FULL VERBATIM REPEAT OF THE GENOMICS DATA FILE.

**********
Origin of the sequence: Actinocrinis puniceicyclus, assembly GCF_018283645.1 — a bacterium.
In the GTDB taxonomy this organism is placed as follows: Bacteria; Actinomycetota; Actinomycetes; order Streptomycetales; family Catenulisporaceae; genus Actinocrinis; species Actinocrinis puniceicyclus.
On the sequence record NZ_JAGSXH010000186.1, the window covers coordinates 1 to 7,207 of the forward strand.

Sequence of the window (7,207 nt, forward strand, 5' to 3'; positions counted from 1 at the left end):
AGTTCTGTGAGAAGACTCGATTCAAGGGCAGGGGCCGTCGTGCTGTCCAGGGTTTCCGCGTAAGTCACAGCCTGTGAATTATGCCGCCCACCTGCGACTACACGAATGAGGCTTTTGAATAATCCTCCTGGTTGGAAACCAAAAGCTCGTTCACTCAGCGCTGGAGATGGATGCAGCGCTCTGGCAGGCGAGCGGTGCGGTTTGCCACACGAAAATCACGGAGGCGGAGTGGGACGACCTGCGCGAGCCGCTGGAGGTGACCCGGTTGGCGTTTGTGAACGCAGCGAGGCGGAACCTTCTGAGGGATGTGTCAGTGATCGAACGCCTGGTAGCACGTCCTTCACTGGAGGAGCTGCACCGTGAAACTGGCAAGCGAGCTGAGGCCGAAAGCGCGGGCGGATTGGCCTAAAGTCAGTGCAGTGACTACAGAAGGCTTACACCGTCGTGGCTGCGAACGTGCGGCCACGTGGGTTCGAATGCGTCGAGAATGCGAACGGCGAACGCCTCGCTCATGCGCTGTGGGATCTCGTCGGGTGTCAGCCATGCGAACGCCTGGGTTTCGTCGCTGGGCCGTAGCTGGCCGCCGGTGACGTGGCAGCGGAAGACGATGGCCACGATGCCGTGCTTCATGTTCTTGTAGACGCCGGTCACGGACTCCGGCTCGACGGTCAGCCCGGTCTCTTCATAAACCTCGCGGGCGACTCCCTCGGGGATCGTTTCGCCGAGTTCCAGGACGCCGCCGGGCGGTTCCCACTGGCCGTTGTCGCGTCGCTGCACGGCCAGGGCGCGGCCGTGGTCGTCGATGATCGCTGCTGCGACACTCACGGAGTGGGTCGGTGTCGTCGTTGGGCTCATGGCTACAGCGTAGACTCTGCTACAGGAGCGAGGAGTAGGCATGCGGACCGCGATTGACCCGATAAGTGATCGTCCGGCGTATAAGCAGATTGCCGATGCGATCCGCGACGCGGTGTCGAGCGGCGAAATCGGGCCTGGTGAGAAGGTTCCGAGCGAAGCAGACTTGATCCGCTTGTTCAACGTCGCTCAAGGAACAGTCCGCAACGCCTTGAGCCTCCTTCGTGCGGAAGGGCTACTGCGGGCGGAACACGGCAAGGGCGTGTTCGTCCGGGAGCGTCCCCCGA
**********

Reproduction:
Origin of the sequence: Actinocrinis puniceicyclus, assembly GCF_018283645.1 — a bacterium.
In the GTDB taxonomy this organism is placed as follows: Bacteria; Actinomycetota; Actinomycetes; order Streptomycetales; family Catenulisporaceae; genus Actinocrinis; species Actinocrinis puniceicyclus.
On the sequence record NZ_JAGSXH010000186.1, the window covers coordinates 1 to 7,207 of the forward strand.

Sequence of the window (7,207 nt, forward strand, 5' to 3'; positions counted from 1 at the left end):
AGTTCTGTGAGAAGACTCGATTCAAGGGCAGGGGCCGTCGTGCTGTCCAGGGTTTCCGCGTAAGTCACAGCCTGTGAATTATGCCGCCCACCTGCGACTACACGAATGAGGCTTTTGAATAATCCTCCTGGTTGGAAACCAAAAGCTCGTTCACTCAGCGCTGGAGATGGATGCAGCGCTCTGGCAGGCGAGCGGTGCGGTTTGCCACACGAAAATCACGGAGGCGGAGTGGGACGACCTGCGCGAGCCGCTGGAGGTGACCCGGTTGGCGTTTGTGAACGCAGCGAGGCGGAACCTTCTGAGGGATGTGTCAGTGATCGAACGCCTGGTAGCACGTCCTTCACTGGAGGAGCTGCACCGTGAAACTGGCAAGCGAGCTGAGGCCGAAAGCGCGGGCGGATTGGCCTAAAGTCAGTGCAGTGACTACAGAAGGCTTACACCGTCGTGGCTGCGAACGTGCGGCCACGTGGGTTCGAATGCGTCGAGAATGCGAACGGCGAACGCCTCGCTCATGCGCTGTGGGATCTCGTCGGGTGTCAGCCATGCGAACGCCTGGGTTTCGTCGCTGGGCCGTAGCTGGCCGCCGGTGACGTGGCAGCGGAAGACGATGGCCACGATGCCGTGCTTCATGTTCTTGTAGACGCCGGTCACGGACTCCGGCTCGACGGTCAGCCCGGTCTCTTCATAAACCTCGCGGGCGACTCCCTCGGGGATCGTTTCGCCGAGTTCCAGGACGCCGCCGGGCGGTTCCCACTGGCCGTTGTCGCGTCGCTGCACGGCCAGGGCGCGGCCGTGGTCGTCGATGATCGCTGCTGCGACACTCACGGAGTGGGTCGGTGTCGTCGTTGGGCTCATGGCTACAGCGTAGACTCTGCTACAGGAGCGAGGAGTAGGCATGCGGACCGCGATTGACCCGATAAGTGATCGTCCGGCGTATAAGCAGATTGCCGATGCGATCCGCGACGCGGTGTCGAGCGGCGAAATCGGGCCTGGTGAGAAGGTTCCGAGCGAAGCAGACTTGATCCGCTTGTTCAACGTCGCTCAAGGAACAGTCCGCAACGCCTTGAGCCTCCTTCGTGCGGAAGGGCTACTGCGGGCGGAACACGGCAAGGGCGTGTTCGTCCGGGAGCGTCCCCCGA